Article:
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Hello and welcome to Death Of 1000 Cuts – making you an awesome writer, one cut at a time.

I have a cold. My throat feels like cactus and battery acid, so let’s just get on with it, shall we?

Read the extract below, decide what you think works and what doesn’t (and how you’d get around those shortcomings), then read my thoughts after ‘The Cuts’.

Untitled (by Jenny)

Elabeth’s heart quickened. In the courtyard below her classroom window, Kath drew her sword and stepped into the sparring ring.

The boy facing her was taller, and his jaw was set in determination. The two warriors circled each other, polished helmets glinting in the sun. The rest of their class stood watching from the edge of the courtyard. Elabeth leaned closer to the window, chewing on one lip. Kath glanced up at her and set her stomach fluttering.

Then, Kath rushed the boy. She struck, he parried. Their swords clashed a dozen times in quick succession. Elabeth could barely follow the blur of steel, but then Kath ducked a wild swing and darted away.

Elabeth glanced back to the teacher at the front of her musty classroom, but the droning was more than she could bear and her attention returned to the warriors. She could just imagine the weight of the sword, the smell of leather and sweat, the rush of adrenaline. What she wouldn’t have given to be out there.

There was a faint glimmer around Kath, a slight blurring of her edges. Elabeth’s eyes widened in realisation – it was an illusion. The boy reacted too late. The illusion of Kath vanished, and the real Kath appeared behind him. She leapt and landed a solid blow across his back. Elabeth bit her lip, willing her to win. The boy fell, rolled, and tried to stagger back up, but Kath’s magic yanked the gravel from beneath his feet.

The Cuts

Elabeth’s heart quickened.

Oh hi Jenny. Excuse me a minute while I set up. *unshoulders bulging knapsack of OPINIONS, unrolls blanket, empties OPINIONS on top of it in a clattering landslide* Right. *rubs palms* Let’s get cracking.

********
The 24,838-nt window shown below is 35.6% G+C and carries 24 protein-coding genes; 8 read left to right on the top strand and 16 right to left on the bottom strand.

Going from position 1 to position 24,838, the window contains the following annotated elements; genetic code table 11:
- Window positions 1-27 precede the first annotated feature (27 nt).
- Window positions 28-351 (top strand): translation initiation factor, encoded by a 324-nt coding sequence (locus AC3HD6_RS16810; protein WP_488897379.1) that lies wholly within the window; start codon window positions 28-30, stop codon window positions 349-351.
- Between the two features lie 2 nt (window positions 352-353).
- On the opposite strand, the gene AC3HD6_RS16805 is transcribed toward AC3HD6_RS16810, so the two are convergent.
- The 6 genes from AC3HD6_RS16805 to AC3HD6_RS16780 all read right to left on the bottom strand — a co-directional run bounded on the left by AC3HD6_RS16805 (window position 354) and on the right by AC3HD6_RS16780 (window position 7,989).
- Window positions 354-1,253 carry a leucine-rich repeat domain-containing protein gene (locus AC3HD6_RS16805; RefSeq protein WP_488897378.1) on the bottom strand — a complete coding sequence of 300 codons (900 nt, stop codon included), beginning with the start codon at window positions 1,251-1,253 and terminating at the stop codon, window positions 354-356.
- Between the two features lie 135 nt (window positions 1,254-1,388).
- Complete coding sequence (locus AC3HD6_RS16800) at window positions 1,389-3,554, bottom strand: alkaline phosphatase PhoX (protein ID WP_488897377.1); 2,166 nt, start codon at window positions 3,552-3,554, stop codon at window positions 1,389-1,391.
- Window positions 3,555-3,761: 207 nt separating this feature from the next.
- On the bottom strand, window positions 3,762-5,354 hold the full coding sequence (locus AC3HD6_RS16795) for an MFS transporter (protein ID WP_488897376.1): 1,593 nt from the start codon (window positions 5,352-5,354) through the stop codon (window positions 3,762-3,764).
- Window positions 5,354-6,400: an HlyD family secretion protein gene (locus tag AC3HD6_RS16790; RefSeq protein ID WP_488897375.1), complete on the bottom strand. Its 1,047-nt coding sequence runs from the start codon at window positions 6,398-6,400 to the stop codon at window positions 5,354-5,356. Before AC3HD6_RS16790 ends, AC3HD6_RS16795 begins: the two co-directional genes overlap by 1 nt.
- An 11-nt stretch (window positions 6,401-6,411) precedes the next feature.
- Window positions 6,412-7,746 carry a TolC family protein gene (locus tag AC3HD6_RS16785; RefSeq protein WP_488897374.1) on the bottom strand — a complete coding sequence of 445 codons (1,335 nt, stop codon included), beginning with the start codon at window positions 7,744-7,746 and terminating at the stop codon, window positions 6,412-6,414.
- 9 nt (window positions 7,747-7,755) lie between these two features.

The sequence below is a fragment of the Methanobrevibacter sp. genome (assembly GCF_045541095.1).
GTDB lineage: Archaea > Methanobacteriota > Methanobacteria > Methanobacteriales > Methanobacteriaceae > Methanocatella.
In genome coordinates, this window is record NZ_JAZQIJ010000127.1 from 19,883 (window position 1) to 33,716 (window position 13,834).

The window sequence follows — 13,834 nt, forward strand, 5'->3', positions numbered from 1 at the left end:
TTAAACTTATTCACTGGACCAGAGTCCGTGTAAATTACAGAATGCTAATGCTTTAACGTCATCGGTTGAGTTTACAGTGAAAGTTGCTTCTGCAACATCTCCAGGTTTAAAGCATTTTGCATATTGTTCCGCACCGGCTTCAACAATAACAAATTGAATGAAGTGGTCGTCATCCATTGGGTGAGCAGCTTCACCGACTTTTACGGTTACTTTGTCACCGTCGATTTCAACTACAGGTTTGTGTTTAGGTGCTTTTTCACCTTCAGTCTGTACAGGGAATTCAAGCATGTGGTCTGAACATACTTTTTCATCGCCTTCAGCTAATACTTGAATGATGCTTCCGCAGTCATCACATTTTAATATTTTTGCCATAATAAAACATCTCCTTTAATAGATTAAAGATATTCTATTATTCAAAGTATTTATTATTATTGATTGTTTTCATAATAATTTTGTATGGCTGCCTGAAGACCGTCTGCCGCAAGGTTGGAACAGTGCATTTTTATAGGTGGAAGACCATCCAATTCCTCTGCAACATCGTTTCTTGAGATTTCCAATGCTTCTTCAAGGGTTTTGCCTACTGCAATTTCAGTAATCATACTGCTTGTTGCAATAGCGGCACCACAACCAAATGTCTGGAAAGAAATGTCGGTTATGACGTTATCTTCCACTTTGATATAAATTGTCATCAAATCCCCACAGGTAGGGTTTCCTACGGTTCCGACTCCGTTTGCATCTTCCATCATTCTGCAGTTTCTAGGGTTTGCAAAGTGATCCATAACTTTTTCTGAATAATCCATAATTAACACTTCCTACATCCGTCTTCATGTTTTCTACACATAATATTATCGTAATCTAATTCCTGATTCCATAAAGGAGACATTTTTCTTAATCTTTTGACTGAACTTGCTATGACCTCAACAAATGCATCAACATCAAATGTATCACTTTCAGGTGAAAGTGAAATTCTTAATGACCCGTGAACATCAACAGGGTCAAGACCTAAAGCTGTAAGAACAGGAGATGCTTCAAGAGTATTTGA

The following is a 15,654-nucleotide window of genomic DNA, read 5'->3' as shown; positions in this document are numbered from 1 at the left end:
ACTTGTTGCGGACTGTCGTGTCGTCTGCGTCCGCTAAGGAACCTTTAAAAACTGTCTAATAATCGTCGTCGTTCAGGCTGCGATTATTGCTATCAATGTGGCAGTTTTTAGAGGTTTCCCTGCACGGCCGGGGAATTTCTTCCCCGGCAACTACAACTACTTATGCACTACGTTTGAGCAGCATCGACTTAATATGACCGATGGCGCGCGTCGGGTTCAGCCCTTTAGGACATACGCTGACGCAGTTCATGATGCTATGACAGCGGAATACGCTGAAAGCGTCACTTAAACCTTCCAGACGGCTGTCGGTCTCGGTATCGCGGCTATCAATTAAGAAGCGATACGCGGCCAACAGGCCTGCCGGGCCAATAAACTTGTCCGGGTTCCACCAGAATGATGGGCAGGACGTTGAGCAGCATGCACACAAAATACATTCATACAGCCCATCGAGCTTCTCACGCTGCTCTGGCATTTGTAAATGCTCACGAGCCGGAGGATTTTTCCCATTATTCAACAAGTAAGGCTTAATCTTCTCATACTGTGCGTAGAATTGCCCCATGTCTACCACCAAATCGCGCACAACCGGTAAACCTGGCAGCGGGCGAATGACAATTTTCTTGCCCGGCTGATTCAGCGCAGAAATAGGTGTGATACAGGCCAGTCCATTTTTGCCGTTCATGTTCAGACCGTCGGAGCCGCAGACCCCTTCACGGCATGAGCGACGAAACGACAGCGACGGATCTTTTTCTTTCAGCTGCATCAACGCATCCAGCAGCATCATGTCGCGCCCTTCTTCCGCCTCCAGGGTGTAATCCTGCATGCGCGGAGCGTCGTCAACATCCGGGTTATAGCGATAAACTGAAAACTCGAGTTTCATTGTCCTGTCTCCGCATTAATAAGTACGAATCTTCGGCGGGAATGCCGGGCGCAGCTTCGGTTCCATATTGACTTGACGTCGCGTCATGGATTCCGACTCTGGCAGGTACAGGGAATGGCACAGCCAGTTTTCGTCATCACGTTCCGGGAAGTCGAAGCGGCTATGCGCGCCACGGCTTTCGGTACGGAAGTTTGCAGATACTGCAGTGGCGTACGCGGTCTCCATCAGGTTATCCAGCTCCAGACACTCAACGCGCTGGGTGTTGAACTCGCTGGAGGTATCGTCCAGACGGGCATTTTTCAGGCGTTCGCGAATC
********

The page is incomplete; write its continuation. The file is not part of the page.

You could have written ‘Elabeth was scared.’ Or ‘Elabeth felt excited.’ But you’ve tried to show, not tell, by giving us a symptom rather than a general diagnosis. Theoretically, that’s good. It demonstrates you’re alert to the demands of dramatic writing, and you’re trying to give the reader an immersive, engaging experience.

Still ‘her heart quickened’ is a hackneyed, melodramatic phrase. It’s cod-gothic and not terribly evocative. It doesn’t make me feel the pulmonary thumping in that cockpit of bone, that thick knot of chambered muscle pumping blood. I’m not even sure that – in a state of moderate arousal – one’s heart would be the first symptom one would notice. Surely a catching of the breath, a tensing of the hands, a scrunching of the toes?

But even then, we still have an isolated physical reaction taking place in a black void. Just a heart, beating in space. Obviously every first sentence pops into existence ex nihilo, but it feels like a weird detail to draw out on its own. On the plus side, it introduces a protagonist and the implication of conflict, on the negative side, it’s just a contextless emotional response.

Solutions? You could start with a crunchily specific sentence about where Elabeth is or an action she takes, then follow up with the emotional response. So we’re like: thing happens, then, oh, this is important to her because she farts with surprise or whatever.

But. But but but. I am going to turn the world of principle-based creative writing on its head, and say I actually don’t mind an opening sentence along the lines of: ‘Elabeth was scared.’

It’s punchy and clear. (I know in this particular scenario ‘scared’ is probably not the right word – she’s apprehensive/excited – but we’re in Hypothetical Town here) I don’t mind being baldly told something if it gets the story rolling in three words. It’s simple, but it’s not clichéd. It’s certainly – to my mind – far better than ‘Elabeth’s heart quickened’.

Still. No one answer here, except ‘don’t do what you’ve done’.

In the courtyard below her classroom window, Kath drew her sword and stepped into the sparring ring.

This second line unfolds into an origami of confusing subclauses and pronouns. I know you can’t have ‘an origami’ and that it’s the art of folding rather than unfolding, but the thing about sounding all literary is sometimes you let cadence do the heavy lifting and people believe they’ve read something rather evocative and shrewd when in fact it was nonsense.

So, the main problem with the second sentence is it immediately abandons Elabeth and reveals that the real action is taking place elsewhere, starring a different character, Kath. But that first subclause – oof!